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on systematic herpetology, such as W. Peters, A. Günther and E.D. Cope, and their lead is followed in the present article. Bearing in mind that Linnaeus, in his use of the name Amphibia, was not alluding to the gill-breathing and air-breathing periods through which most frogs and newts pass in the course of their existence, but only wished to convey the fact that many of the constituents of the group resort to both land and water (e.g. crocodiles), it seems hard to admit that the term may be thus diverted from its original signification, especially when such a change results in discarding the name expressly proposed by Brongniart to denote the association which has ever since been universally adopted either as an order, a sub-class or a class. Many authors who have devoted special attention to questions of nomenclature therefore think Reptilia and Batrachia the correct names of the two great classes into which the Linnaean Amphibia have been divided, and consider that the latter term should be reserved for the use of those who, like that great authority, the late Professor Peters, down to the time of his death in 1883, would persist in regarding reptiles and batrachians as mere sub-classes (1). However extraordinary it may appear, especially to those who bring the living forms only into focus, that opposition should still be made to Huxley’s primary division of the vertebrates other than mammals into Sauropsida (birds and reptiles) and Ichthyopsida (batrachians and fishes), it is certain that recent discoveries in palaeontology have reduced the gap between batrachians and reptiles to such a minimum as to cause the greatest embarrassment in the attempt to draw a satisfactory line of separation between the two; on the other hand the hiatus between fishes and batrachians remains as wide as it was at the time Huxley’s article Amphibia (Encyclopaedia Britannica, 9th ed.) was written.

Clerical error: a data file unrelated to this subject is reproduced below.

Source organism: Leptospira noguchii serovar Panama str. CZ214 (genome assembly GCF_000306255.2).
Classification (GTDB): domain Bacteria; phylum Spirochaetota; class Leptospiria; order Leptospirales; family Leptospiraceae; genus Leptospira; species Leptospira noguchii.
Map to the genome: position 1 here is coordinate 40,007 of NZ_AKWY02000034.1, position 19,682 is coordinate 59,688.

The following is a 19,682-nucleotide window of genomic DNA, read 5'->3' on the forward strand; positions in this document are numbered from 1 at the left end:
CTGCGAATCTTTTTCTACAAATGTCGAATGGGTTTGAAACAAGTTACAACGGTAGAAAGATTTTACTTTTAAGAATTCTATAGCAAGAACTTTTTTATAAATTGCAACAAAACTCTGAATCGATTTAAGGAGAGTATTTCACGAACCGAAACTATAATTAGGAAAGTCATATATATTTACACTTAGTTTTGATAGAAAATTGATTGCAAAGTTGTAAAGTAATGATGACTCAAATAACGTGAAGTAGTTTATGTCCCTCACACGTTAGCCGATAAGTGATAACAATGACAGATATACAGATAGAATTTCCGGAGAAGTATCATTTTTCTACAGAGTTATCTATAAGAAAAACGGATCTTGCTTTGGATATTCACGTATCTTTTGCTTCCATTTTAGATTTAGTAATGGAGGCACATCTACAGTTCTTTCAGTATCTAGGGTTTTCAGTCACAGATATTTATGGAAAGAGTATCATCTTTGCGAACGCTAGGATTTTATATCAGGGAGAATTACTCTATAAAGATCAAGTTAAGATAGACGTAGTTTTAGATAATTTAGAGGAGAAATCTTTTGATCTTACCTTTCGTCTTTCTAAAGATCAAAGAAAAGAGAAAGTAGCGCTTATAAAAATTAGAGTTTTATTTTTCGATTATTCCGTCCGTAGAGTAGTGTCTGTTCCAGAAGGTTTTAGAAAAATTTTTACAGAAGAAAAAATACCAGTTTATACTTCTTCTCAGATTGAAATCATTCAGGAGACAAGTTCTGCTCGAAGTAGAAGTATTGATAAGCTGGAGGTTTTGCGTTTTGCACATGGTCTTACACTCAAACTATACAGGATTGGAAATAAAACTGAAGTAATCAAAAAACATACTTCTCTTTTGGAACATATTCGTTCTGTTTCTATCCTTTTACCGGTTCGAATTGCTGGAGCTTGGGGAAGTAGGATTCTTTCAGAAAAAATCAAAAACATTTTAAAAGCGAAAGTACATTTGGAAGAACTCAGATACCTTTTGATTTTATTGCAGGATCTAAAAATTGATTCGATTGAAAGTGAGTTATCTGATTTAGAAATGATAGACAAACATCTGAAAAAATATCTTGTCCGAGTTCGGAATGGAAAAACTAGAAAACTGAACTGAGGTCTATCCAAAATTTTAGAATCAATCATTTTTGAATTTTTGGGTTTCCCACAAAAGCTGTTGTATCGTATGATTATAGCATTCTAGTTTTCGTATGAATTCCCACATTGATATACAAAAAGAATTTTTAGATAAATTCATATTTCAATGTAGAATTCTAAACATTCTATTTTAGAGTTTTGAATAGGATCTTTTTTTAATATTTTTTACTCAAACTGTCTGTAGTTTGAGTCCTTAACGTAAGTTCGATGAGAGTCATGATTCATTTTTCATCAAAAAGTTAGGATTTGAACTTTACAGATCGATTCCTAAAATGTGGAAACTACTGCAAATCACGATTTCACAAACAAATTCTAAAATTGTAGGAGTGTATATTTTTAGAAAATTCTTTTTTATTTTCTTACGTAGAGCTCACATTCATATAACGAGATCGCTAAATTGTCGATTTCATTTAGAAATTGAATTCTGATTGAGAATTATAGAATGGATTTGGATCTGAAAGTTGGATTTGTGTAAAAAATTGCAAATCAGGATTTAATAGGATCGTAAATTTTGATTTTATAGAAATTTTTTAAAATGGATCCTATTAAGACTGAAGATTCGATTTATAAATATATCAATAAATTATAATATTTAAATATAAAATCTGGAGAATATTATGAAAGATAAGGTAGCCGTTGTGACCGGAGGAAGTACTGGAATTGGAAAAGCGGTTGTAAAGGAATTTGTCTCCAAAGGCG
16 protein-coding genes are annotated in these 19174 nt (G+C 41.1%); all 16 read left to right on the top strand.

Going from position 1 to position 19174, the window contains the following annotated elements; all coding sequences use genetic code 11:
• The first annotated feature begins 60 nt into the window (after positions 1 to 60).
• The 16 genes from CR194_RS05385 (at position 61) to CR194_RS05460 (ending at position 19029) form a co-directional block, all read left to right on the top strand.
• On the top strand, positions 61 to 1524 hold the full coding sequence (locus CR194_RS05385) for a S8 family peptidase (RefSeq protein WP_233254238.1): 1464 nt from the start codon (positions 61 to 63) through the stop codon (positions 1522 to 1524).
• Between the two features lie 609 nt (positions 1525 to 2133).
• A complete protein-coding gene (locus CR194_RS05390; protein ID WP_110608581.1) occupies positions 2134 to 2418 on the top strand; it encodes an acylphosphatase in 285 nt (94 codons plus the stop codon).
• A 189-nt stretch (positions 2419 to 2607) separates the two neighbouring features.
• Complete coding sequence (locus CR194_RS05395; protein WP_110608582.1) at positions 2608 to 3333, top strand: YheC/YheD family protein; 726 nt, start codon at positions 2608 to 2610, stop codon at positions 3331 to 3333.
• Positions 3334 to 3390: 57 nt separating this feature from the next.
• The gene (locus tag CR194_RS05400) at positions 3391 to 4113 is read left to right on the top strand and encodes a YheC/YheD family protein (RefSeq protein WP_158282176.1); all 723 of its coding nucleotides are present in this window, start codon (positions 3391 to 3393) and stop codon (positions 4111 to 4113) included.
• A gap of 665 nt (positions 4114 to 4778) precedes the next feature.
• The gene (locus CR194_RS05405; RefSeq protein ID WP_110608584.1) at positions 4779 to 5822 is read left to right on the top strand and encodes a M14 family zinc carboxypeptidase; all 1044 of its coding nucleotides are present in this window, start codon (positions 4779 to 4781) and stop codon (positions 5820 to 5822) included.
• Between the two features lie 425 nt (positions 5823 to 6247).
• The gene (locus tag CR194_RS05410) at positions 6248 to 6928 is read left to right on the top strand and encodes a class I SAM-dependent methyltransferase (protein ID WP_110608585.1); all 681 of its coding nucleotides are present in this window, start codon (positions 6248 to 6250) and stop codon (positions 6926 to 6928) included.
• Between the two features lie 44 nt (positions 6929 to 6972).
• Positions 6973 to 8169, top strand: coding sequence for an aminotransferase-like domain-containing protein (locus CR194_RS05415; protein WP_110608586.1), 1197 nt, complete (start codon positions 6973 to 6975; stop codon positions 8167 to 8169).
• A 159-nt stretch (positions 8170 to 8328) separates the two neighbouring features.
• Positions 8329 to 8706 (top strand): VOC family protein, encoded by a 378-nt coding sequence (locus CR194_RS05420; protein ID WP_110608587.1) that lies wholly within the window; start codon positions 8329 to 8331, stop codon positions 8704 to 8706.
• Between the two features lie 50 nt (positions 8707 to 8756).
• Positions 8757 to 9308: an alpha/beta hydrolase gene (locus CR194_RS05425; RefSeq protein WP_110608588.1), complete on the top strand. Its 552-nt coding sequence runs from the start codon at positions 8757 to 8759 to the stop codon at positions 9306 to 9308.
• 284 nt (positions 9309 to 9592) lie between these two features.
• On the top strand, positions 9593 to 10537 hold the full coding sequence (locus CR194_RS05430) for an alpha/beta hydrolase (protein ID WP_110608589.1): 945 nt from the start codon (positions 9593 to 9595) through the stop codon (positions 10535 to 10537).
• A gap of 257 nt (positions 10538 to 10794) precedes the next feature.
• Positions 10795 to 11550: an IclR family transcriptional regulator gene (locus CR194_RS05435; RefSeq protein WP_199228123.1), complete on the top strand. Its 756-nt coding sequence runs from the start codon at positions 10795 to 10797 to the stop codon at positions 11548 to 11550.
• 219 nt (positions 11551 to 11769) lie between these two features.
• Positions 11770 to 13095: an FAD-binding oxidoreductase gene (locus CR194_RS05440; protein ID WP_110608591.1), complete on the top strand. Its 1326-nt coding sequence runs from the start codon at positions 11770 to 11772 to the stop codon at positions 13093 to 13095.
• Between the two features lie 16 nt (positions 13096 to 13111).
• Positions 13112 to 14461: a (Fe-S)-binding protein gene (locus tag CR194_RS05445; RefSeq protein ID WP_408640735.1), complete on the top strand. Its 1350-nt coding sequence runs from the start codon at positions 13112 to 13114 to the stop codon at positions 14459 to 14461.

The chief character which distinguishes the Batrachians from the reptiles, leaving aside the metamorphoses, lies in the arrangement of the bones of the palate, where a large parasphenoid extends forwards as far or nearly as far as the vomers and widely separates the pterygoids. The bones which bear the two occipital condyles have given rise to much discussion, and the definition given by Huxley in the previous edition—“two occipital condyles, the basi-occipital region of the skull either very incompletely or not at all ossified”—requires revision. Some authors have held that the bone on which the occipital condyles have been found most developed in some labyrinthodonts (2) represents a large basi-occipital bearing two knobs for the articulation with the first vertebra, whilst the skull of the batrachians of the present day has lost the basi-occipital, and the condyles are furnished by the exoccipitals. On the other hand, some reptiles have the occipital condyle divided into two and produced either by the basi-occipital or by the exoccipitals. But the recent find of a well preserved skull of a labyrinthodont (Capitosaurus stantonensis) from the Trias of Staffordshire has enabled A.S. Woodward (3) to show that, in that form at any rate, the condyles are really exoccipital, although they are separated by a narrow basi-occipital. It is therefore very probable that the authors quoted in (2) were mistaken in their identification of the elements at the base of the foramen magnum. The fact remains, however, that some if not all of the stegocephalous batrachians have an ossified basi-occipital.